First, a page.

• That means that a reader who bounces (not because they aren’t interested, but simply because they genuinely don’t see your “Ask”) may, instead, convert. 

Here’s an example of an exit pop-up that works:

Exit Website Popup example

Why does this exit pop-up work?

  • Placing this pop-up on a product or pricing page of your website will catch each visitor who chooses to bounce because of a pricing or “not-enough-value” issue.

  • The offer is exclusive, which is always a good influence on engagement.

  • The pop-up is focused on giving you something (“GET 50% off, GET the discount”), which frames it in terms relevant to the visitor rather than what AcmeSaaS can do.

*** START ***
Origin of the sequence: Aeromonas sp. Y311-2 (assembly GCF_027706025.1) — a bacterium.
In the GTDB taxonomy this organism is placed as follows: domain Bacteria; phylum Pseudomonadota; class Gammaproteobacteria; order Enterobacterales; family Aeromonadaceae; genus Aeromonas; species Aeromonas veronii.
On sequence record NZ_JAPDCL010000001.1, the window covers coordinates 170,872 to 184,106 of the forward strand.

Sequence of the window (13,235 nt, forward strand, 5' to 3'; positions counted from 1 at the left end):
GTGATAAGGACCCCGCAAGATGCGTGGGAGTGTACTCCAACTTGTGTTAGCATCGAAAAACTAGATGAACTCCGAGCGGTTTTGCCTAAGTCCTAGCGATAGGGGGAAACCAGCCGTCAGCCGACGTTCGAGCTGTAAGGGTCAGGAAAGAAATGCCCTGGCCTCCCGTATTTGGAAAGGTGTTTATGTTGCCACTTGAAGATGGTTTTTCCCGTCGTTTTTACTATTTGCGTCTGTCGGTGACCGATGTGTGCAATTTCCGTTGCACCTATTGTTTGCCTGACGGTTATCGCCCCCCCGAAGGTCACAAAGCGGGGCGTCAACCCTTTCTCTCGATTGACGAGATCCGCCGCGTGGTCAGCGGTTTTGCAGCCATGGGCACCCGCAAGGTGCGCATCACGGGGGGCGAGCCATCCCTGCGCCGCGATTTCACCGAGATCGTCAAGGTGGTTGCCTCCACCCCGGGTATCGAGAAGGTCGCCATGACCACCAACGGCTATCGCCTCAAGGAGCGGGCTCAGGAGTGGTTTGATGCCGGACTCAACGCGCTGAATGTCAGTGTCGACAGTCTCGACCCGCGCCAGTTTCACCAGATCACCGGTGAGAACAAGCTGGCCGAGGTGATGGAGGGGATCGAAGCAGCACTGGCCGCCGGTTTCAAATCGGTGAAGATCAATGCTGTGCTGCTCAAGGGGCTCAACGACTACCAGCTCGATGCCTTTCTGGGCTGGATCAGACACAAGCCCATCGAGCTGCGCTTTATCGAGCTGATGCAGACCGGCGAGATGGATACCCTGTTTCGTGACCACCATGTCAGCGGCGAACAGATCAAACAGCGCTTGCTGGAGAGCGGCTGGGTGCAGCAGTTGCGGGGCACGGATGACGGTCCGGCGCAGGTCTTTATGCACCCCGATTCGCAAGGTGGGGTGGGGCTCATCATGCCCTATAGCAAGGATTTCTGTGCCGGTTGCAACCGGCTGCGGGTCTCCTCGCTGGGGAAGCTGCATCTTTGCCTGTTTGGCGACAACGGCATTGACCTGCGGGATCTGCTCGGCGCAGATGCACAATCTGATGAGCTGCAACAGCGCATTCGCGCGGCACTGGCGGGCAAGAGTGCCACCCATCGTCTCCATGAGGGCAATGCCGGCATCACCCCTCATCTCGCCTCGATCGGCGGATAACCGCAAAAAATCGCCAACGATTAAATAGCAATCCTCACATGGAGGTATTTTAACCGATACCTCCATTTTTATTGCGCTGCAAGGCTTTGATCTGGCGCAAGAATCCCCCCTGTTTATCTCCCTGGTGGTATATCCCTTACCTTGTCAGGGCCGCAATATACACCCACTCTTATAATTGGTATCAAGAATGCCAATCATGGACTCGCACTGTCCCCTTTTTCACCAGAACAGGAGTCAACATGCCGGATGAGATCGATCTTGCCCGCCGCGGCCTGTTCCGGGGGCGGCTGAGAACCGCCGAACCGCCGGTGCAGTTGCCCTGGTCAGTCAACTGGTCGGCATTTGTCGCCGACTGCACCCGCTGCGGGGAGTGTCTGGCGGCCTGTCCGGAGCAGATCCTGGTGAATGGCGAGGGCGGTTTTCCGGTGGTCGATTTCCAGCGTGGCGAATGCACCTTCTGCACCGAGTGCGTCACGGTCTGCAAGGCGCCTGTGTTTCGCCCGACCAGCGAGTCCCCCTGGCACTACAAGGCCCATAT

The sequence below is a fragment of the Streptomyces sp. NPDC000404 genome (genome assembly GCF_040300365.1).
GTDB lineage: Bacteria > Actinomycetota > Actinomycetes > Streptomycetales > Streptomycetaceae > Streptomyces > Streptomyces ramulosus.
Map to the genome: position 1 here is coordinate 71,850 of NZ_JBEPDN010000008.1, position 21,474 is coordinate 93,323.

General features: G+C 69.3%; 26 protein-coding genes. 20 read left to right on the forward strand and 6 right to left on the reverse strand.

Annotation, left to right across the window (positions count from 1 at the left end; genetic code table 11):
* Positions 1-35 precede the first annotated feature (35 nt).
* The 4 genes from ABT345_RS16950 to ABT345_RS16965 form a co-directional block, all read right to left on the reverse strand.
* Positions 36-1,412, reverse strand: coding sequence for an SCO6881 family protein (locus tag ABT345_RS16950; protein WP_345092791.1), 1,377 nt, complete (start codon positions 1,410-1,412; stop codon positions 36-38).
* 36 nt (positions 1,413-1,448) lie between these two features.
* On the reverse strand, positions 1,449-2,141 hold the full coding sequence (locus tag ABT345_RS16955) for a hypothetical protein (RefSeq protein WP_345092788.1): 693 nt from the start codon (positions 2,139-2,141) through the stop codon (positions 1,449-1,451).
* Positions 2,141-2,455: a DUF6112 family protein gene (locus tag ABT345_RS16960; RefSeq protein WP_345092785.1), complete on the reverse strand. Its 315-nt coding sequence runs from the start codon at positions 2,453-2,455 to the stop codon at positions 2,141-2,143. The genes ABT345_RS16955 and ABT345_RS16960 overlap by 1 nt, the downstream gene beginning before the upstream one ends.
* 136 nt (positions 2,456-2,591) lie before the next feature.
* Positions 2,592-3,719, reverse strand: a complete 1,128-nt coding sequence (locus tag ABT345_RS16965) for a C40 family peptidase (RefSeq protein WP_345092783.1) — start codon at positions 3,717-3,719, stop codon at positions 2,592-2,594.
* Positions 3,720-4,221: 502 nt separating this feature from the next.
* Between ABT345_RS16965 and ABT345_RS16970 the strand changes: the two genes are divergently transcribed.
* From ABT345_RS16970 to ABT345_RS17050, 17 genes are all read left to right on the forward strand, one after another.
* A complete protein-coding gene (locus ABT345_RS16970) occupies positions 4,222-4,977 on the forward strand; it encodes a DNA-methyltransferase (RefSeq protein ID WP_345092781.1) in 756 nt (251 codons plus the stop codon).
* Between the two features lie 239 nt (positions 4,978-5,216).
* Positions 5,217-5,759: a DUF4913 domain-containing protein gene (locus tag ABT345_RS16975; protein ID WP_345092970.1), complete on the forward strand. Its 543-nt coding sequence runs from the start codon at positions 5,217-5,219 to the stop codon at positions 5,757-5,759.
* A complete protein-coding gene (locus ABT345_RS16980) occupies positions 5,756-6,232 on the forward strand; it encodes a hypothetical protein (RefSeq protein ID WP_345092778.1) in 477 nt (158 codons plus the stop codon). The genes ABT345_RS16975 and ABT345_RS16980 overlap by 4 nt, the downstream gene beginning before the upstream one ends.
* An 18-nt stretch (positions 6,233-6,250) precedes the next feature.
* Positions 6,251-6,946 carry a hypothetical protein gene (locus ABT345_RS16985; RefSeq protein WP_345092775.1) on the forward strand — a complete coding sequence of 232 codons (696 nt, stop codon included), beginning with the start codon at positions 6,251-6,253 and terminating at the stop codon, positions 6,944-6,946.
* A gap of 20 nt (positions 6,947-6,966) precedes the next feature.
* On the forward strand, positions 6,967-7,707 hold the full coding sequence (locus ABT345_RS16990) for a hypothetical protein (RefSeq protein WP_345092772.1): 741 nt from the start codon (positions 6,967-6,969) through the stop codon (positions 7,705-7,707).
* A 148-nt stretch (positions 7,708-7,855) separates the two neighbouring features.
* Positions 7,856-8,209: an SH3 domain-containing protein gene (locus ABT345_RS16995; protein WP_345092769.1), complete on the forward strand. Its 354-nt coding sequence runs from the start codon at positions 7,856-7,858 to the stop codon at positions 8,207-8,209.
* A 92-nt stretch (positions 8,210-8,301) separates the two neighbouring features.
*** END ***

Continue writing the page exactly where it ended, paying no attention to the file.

What could we test?

  • We could test putting this pop-up solely on the pricing pages (rather than pricing and product) to ensure that anybody bouncing has seen the value of what we’re offering.

  • We could test some louder, more “in-your-face” color contrast, particularly the CTA button (perhaps a red).

Blog Subscription Scroll Pop-up

Pop-ups work best for email subscription, as it’s less of an ask and they can be delivered to people in the moment they’re most interested in your valuable content (an email-gated ebook, whitepaper, infographic, report, etc).

Scroll pop-ups are my go-to for email subscribers, as they only show to readers who are invested enough to read at least 70% of a blog article. This is also why it’s essential you don’t place a scroll pop-up at the beginning of your page (because your reader hasn’t gotten value from your content yet) or at the very end (because many readers will leave before scrolling to the very bottom of a page).

Here’s an example of a scroll pop-up that works:

Scroll Website Popup example

Why does this scroll pop-up work?